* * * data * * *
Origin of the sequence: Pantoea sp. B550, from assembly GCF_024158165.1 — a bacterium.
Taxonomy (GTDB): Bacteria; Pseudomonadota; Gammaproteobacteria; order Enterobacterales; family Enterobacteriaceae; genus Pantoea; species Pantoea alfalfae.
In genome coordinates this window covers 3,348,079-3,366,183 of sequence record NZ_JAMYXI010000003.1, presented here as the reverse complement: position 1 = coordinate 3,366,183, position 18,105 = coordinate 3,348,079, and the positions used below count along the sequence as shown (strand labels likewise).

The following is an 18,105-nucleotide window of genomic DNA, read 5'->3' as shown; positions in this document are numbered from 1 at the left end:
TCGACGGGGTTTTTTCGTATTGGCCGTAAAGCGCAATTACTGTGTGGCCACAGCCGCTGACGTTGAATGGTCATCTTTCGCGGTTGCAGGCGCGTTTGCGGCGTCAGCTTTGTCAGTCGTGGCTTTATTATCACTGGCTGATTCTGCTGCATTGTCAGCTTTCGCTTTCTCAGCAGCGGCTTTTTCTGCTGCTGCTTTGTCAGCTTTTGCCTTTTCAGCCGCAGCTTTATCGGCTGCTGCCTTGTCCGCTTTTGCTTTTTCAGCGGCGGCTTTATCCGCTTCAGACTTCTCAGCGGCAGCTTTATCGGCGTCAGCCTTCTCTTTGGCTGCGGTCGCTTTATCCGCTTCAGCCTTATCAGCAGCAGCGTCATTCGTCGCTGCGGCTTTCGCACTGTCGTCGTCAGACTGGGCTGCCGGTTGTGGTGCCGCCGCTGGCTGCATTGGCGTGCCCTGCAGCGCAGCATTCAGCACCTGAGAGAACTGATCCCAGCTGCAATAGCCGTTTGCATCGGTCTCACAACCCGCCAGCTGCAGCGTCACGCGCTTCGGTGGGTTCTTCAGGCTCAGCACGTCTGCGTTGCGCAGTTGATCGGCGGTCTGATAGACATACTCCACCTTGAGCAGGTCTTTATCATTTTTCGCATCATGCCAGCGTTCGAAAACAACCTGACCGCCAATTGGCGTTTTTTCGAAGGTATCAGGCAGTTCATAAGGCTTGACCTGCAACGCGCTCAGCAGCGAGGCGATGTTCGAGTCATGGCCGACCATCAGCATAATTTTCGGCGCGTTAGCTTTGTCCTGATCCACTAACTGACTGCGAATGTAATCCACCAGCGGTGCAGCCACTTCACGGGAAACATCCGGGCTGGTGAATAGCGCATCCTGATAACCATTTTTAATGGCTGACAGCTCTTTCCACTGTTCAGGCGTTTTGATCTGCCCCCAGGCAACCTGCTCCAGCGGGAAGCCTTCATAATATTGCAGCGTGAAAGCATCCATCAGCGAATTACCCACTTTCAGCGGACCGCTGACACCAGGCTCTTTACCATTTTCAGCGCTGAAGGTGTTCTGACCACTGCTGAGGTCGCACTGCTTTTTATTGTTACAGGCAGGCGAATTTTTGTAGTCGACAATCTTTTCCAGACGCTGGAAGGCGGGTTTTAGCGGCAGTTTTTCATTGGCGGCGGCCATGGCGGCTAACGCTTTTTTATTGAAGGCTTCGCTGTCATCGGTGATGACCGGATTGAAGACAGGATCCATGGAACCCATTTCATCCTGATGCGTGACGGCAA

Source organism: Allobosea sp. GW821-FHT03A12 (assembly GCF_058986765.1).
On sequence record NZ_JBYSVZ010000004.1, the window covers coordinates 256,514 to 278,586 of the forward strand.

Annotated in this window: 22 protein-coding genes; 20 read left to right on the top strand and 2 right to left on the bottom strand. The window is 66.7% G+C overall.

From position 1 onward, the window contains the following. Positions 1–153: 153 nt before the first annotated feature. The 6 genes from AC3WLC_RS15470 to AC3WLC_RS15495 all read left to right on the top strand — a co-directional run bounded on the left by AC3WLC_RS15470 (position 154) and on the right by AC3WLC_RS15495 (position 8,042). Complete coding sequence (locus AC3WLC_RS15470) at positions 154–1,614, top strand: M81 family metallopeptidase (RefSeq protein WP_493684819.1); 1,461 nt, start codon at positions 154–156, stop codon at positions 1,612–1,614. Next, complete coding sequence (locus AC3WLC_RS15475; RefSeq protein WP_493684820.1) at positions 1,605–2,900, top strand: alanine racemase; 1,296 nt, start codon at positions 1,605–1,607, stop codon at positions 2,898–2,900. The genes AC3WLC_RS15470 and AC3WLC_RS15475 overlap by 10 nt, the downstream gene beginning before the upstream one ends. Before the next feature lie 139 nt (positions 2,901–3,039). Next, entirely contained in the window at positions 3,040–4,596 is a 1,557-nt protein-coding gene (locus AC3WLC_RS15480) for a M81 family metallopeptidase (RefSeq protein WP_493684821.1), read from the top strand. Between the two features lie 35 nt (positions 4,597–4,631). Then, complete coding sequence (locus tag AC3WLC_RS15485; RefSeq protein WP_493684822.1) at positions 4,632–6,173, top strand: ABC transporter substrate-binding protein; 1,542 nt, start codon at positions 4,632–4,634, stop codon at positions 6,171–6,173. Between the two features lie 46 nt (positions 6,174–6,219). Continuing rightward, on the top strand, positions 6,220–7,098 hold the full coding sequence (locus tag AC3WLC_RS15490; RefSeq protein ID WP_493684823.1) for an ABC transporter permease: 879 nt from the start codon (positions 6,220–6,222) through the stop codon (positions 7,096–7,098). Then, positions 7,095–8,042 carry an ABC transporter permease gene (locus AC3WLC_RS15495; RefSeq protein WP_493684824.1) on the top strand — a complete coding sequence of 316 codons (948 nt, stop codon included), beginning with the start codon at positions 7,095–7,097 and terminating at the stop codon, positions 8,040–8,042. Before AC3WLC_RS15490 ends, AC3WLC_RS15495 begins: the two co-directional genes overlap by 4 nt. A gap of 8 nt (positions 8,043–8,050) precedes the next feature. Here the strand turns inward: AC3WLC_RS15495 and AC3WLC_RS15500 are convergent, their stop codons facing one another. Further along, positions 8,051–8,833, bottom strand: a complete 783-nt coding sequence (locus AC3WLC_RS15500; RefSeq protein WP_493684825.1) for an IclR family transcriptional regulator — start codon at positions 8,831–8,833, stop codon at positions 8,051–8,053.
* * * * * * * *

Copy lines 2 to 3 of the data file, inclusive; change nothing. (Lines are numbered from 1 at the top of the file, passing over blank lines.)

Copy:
Taxonomy (GTDB): Bacteria; Pseudomonadota; Gammaproteobacteria; order Enterobacterales; family Enterobacteriaceae; genus Pantoea; species Pantoea alfalfae.
In genome coordinates this window covers 3,348,079-3,366,183 of sequence record NZ_JAMYXI010000003.1, presented here as the reverse complement: position 1 = coordinate 3,366,183, position 18,105 = coordinate 3,348,079, and the positions used below count along the sequence as shown (strand labels likewise).